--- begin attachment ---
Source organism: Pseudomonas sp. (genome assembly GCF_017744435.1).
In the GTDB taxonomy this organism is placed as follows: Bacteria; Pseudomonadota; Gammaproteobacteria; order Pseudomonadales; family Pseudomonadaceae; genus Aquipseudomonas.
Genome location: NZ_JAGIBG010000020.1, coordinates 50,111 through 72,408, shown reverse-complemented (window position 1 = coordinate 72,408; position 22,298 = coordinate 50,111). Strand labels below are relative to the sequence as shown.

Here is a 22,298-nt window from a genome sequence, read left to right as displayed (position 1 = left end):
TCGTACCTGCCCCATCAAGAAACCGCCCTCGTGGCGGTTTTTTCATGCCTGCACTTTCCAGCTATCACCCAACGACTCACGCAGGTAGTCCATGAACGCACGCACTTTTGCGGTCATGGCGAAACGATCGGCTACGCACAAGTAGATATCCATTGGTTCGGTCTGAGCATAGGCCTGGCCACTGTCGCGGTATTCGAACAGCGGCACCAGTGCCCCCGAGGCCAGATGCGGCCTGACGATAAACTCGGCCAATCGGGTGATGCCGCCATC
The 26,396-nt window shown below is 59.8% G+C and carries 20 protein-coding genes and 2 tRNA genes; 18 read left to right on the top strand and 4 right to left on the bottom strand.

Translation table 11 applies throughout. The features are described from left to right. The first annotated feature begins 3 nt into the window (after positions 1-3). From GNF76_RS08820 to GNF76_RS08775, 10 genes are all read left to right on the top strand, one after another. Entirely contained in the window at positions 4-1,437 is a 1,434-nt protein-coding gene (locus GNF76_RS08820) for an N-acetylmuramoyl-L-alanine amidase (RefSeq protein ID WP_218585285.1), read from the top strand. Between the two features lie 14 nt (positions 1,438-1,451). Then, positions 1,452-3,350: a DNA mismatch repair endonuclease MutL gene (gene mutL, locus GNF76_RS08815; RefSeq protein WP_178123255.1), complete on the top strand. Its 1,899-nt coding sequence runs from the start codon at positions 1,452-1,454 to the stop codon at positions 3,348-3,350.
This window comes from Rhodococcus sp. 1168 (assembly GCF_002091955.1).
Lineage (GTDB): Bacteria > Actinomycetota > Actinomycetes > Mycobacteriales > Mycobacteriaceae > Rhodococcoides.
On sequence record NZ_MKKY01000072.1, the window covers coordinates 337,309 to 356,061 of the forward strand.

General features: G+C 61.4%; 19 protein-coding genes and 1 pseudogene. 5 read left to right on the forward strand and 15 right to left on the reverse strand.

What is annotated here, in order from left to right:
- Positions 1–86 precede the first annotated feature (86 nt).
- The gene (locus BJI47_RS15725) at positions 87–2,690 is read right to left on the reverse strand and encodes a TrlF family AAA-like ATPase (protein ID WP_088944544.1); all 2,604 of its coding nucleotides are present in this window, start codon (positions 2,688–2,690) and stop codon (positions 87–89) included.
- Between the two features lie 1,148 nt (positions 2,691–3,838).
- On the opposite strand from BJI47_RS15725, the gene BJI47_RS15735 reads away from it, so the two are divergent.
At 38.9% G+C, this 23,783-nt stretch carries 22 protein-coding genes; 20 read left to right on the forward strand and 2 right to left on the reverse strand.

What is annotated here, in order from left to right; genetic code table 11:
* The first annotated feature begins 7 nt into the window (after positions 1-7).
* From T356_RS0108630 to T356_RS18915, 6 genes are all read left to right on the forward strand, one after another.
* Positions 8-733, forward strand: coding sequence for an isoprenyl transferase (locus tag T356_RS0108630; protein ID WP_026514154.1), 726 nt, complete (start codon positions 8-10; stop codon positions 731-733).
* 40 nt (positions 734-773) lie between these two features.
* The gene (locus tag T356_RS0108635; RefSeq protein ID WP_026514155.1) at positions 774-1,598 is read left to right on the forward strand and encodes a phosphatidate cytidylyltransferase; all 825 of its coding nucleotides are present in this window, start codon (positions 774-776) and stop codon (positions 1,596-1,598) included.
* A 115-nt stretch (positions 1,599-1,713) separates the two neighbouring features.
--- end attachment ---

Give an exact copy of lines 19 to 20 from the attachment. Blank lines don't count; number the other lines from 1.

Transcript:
* The first annotated feature begins 7 nt into the window (after positions 1-7).
* From T356_RS0108630 to T356_RS18915, 6 genes are all read left to right on the forward strand, one after another.